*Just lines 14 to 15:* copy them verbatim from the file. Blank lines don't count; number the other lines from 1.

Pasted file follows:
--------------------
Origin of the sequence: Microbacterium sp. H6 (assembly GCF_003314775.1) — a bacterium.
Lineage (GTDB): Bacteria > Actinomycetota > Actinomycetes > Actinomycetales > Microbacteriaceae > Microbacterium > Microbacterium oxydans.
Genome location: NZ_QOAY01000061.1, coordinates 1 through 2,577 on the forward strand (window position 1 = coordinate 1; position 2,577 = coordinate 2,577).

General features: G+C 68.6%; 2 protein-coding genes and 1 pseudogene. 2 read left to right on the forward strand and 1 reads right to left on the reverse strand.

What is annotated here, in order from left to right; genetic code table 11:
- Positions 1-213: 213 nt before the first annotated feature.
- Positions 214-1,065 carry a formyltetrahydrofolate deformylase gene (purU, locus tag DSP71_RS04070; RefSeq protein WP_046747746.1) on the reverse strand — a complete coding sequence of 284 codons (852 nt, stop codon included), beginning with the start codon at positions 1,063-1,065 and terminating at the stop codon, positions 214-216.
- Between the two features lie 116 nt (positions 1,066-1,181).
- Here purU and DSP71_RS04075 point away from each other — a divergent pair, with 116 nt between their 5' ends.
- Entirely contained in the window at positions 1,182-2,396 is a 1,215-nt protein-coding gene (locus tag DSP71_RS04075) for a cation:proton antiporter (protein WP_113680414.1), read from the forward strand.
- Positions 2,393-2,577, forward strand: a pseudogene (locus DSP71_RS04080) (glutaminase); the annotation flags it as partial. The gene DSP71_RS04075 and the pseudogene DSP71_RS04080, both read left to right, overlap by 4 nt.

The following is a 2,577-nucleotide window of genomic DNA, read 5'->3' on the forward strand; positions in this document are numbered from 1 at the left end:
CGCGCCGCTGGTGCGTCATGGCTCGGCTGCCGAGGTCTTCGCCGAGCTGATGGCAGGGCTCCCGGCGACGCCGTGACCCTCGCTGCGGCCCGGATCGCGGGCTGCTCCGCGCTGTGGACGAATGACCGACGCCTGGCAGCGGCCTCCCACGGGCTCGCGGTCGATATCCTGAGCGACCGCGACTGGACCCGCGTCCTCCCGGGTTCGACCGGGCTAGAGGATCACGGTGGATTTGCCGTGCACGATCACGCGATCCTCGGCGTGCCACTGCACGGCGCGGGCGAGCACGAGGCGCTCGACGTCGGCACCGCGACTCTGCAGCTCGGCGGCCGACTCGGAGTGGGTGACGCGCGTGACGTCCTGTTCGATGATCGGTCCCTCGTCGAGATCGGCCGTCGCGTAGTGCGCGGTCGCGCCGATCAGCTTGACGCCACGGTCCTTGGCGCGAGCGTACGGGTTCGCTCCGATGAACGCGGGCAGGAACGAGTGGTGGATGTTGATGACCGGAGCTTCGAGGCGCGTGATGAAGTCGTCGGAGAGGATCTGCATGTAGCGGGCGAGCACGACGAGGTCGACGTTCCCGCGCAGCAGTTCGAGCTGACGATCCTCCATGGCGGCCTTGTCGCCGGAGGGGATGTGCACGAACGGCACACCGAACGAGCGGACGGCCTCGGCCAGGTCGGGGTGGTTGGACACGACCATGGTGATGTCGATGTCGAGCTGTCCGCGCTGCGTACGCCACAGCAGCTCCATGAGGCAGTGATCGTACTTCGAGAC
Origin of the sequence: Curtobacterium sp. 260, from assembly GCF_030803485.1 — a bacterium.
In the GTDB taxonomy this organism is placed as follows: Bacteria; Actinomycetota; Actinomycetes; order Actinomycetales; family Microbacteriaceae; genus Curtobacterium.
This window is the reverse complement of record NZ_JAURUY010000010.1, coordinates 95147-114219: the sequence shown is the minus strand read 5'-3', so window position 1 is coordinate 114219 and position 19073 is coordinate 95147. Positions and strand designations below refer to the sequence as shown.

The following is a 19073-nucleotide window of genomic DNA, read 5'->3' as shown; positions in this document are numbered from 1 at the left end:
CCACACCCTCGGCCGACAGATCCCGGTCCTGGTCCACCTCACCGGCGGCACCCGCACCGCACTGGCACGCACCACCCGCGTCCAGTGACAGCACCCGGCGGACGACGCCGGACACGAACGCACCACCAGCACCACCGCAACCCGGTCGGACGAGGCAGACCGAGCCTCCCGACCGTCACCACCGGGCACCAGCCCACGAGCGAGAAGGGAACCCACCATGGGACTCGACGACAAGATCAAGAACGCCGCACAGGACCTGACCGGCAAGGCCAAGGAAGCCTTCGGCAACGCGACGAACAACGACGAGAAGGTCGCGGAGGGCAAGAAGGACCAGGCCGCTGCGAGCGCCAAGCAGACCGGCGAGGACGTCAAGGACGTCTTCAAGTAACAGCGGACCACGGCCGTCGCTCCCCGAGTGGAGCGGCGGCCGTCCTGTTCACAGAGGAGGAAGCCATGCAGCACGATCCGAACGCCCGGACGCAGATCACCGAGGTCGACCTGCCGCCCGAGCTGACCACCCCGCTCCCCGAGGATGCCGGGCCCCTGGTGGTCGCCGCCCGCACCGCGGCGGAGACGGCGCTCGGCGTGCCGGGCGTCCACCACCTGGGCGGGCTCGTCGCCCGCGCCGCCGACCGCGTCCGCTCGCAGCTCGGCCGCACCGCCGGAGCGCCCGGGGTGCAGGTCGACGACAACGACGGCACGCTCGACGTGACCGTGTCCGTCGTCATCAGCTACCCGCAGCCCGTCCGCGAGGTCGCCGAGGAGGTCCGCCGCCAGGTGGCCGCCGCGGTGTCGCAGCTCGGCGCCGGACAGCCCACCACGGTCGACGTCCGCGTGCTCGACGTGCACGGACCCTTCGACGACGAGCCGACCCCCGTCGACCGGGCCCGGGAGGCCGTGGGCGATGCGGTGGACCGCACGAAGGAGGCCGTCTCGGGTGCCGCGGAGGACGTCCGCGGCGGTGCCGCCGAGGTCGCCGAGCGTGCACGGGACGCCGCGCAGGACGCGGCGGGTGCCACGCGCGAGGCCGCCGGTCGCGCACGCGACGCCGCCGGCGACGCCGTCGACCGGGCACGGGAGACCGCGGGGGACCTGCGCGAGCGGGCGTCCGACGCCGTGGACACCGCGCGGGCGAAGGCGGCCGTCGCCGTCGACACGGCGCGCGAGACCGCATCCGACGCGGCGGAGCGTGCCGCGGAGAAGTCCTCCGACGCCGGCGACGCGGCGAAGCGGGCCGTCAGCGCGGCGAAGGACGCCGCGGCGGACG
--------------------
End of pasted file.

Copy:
Origin of the sequence: Curtobacterium sp. 260, from assembly GCF_030803485.1 — a bacterium.
In the GTDB taxonomy this organism is placed as follows: Bacteria; Actinomycetota; Actinomycetes; order Actinomycetales; family Microbacteriaceae; genus Curtobacterium.